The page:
Expanding second opinions through telehealth platforms can lead to cost savings – for both patients and hospitals – by reducing unnecessary procedures. This can also reduce staff frustrations and streamline care. More time performing targeted procedures enhances patient and provider satisfaction, and trust in the healthcare system.
Key Takeaways: An estimated one-third of those living in the United States don’t have access to primary care or specialty physicians. If having access to one physician is a challenge, having a second opinion can be even more difficult. Telehealth second opinions can improve care access. Healthcare professionals can then feel more confident that the support they provide is vital to the patient’s care.
How HC Is Staying on Top of These Trends
Since 2004, Health Carousel has worked to improve healthcare staffing worldwide through recruiting, educating, and training healthcare professionals. To accomplish this, we must recognize the changes that impact how nursing care and, more globally, healthcare has and will change in the coming year. We’ve invested in academic healthcare platforms to help our professionals enhance their skill sets, and continue to evaluate the digital health landscape and the role we, our nurses, and allied health professionals play.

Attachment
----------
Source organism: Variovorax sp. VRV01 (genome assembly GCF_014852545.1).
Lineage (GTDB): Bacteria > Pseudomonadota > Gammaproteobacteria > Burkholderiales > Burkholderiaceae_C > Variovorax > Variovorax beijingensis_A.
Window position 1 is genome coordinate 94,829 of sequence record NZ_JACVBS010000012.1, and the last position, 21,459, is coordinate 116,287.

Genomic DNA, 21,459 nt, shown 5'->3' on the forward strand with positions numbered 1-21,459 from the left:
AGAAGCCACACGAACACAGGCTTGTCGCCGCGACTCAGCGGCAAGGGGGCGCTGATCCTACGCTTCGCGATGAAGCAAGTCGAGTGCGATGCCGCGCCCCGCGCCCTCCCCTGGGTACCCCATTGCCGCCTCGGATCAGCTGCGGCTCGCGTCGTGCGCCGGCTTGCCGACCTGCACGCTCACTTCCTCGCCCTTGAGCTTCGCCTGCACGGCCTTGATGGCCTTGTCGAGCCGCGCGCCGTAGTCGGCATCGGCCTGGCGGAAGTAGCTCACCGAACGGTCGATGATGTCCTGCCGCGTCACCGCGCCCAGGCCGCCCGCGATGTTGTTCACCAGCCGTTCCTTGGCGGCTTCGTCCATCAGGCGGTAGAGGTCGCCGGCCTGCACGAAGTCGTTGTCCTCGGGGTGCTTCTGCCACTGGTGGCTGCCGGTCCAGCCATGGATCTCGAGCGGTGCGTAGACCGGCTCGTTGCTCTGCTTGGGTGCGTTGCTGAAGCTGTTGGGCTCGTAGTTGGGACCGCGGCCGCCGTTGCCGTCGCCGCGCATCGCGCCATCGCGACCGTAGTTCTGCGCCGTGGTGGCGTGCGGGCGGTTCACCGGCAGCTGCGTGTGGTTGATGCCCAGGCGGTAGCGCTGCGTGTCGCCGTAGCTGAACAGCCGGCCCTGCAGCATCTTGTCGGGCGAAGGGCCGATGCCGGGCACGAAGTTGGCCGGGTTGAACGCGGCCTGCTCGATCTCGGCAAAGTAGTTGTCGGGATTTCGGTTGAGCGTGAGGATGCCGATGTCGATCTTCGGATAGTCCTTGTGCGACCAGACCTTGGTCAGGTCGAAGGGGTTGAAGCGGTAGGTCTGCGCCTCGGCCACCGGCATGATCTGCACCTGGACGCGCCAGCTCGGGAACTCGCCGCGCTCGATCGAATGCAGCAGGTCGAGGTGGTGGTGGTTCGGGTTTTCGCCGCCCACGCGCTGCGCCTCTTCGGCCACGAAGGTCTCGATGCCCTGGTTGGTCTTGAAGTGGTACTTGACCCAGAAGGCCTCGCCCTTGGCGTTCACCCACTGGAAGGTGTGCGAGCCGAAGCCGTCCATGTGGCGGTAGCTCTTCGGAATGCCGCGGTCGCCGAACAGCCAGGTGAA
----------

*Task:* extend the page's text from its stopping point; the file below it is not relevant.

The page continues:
To that end, our goal is to help transform the digital space with a continual feedback loop for our hospitals and healthcare systems. Driven by data, the information is targeted and real-time. Detailed reporting, analytics, and predictive analytics can forecast future staffing to help improve patient care and reduce reliance on premium labor. Clients can anticipate staffing needs and get healthcare professionals to the bedside sooner, which can further improve patient and staff satisfaction.
In the end, it’s impossible to completely predict where the digital realm is going and its impact on healthcare. Yet, while the future may be a mystery, it’s exciting to think about how technology will continue to improve lives and make healthcare work better for all.